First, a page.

Why Does Grief Come in Waves?

by Jan 2, 20230 comments

Picture yourself on a beach. The sun feels warm. The sand is cool against your bare feet. You watch as the ocean waves build and crash on the sand in front of you. It’s calming, peaceful, and tranquil.

Now, imagine yourself staring out of a window, looking at the same beach during a storm. It’s colder now. You’re cuddled up on your couch, wrapped up in a blanket. This time, you watch the waves rapidly build and violently crash, moving the sand further away. It’s scary, nerve-wracking, and almost disturbing.

Grief is kind of like this. Let’s learn more about grief and why it comes in waves.

Healing Isn’t Linear

Everyone deals with some type of grief throughout their lifetime. Even though that’s the case, it’s an emotion that is rarely discussed or understood.

There isn’t a right way or a wrong way to handle or process grief. Everyone has to process their own emotions. You don’t just wake up one day and instantly feel better. Things just don’t go back to normal with the snap of the fingers. It could take days, weeks, months, or even years to process a loss. The emotions can build like waves and hit you out of nowhere.

Change Is Hard

Loss usually comes like a wave, catching you off guard, and sweeping you off of your feet. Change isn’t something that is an easy thing to adapt to, no matter what the loss may be. Whether it may be the loss of a job, home, or loved one, grief is hard to grasp. Any type of loss can be difficult to navigate.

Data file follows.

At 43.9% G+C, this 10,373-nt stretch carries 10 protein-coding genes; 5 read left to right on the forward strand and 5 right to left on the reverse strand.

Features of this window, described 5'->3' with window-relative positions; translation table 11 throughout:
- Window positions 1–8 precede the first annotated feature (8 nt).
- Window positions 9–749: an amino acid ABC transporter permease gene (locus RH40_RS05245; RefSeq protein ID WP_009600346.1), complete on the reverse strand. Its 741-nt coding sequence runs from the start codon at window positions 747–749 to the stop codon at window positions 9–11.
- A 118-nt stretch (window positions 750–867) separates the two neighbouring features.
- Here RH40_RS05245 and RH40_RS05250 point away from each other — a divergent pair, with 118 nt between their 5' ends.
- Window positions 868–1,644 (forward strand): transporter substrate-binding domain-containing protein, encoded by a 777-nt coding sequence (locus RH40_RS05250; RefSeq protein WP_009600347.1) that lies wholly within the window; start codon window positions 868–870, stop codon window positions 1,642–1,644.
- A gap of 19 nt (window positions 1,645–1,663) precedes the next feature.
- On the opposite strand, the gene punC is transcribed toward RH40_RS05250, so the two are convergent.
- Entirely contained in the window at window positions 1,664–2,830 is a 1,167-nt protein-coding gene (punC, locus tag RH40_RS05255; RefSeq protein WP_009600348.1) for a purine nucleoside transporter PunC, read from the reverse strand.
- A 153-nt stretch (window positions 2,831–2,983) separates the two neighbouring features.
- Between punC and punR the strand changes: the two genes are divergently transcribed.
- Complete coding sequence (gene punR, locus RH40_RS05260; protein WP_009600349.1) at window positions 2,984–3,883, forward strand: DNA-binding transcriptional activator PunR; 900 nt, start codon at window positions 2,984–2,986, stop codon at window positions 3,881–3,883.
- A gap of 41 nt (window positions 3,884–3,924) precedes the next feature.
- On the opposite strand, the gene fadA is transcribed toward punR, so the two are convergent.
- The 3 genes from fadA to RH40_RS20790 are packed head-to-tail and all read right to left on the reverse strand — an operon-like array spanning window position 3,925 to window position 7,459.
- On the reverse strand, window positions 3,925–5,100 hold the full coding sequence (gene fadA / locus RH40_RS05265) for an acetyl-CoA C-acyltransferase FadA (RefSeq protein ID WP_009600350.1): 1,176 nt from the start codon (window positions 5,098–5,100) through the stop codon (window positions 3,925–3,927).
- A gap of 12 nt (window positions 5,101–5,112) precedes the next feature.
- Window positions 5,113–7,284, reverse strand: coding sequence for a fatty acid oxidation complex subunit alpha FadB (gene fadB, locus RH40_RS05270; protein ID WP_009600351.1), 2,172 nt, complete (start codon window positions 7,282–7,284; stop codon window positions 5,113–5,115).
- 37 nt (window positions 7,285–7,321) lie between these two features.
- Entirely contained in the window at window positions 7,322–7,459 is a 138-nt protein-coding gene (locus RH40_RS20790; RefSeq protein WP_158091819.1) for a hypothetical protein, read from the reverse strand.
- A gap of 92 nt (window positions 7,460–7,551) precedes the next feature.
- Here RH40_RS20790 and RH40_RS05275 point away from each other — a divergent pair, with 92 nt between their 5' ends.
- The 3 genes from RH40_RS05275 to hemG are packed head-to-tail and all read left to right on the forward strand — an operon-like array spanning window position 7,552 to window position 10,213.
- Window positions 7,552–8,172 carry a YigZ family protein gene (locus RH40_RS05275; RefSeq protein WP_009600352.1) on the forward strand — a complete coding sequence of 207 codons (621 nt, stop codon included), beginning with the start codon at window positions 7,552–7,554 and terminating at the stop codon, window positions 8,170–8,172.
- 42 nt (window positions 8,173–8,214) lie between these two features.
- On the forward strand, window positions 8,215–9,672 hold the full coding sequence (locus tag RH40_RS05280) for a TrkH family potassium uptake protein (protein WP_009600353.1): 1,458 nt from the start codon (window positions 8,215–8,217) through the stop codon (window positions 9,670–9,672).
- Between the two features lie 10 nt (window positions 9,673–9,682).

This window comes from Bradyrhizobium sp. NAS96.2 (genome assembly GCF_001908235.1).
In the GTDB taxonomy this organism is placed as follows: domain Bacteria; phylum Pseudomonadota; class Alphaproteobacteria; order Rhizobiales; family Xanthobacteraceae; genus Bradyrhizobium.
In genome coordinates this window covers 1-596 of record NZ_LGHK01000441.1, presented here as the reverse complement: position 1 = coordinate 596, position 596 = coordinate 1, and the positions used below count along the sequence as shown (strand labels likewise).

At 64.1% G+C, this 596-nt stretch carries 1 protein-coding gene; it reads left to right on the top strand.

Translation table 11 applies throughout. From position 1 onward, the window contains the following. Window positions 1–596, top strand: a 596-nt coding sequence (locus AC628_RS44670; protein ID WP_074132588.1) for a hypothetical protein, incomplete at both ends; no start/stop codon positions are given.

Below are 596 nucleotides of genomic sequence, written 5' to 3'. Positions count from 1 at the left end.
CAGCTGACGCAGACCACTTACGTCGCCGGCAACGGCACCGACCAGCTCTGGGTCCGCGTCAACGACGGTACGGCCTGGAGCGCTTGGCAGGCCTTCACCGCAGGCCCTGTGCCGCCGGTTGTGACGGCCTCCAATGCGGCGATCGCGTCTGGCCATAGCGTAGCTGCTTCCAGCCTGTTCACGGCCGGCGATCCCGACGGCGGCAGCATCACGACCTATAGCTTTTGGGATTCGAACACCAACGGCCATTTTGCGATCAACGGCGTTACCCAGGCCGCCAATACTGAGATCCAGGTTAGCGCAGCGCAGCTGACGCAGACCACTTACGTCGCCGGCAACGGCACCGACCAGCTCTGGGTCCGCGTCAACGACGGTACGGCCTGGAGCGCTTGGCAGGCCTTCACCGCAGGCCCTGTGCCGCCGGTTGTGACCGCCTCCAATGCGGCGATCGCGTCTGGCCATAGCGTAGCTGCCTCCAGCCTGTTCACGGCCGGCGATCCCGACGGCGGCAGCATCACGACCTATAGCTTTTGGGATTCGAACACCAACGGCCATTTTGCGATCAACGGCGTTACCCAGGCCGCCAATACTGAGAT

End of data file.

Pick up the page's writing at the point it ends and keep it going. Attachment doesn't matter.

On top of the change that occurs, you also have to deal with internal changes like signs and symptoms as a result of the grief you’re experiencing. You may be dealing with fatigue, muscle aches and pains, racing thoughts, excessive worry, and even phobias. These changes don’t make dealing with your grief any easier. In fact, they can make the grieving process even harder than it already is.

Triggers Are Everywhere

Just when you feel you’ve grieved fully and are settling into your new normal, a trigger could bring you right back to grieving again.

Triggers are everywhere. Someone could bring up your loss in a conversation or ask you how you’re doing, which could differ from day to day. A date like their birthday, an anniversary, or a holiday could send you reminders that you thought you pushed to the back of your memory. You may even see someone on the street wearing an item of clothing they used to wear.

Acceptance Takes Time

You can’t choose a date on a calendar and predict when you’ll be okay again. The grieving process takes time. One minute you had someone or something, and the next minute they or it is gone. Accepting this new reality is no small feat. You may not want to accept the loss, or you may even be actively trying to pretend it didn’t happen. You may even forget that the loss happened and try to text, call, or reach out to them in some way.

Next Steps

If you feel like you’re drowning or that your emotions are taking over, it may be time to seek additional support. You should never feel like you’re stranded in the middle of an ocean.

You’re not alone. Help is available to you when you’re ready to accept it. We’ll help you get some air and catch your breath again by learning more about your grief and teaching you ways to just keep swimming again. Reach out to us today to set up a appointment.

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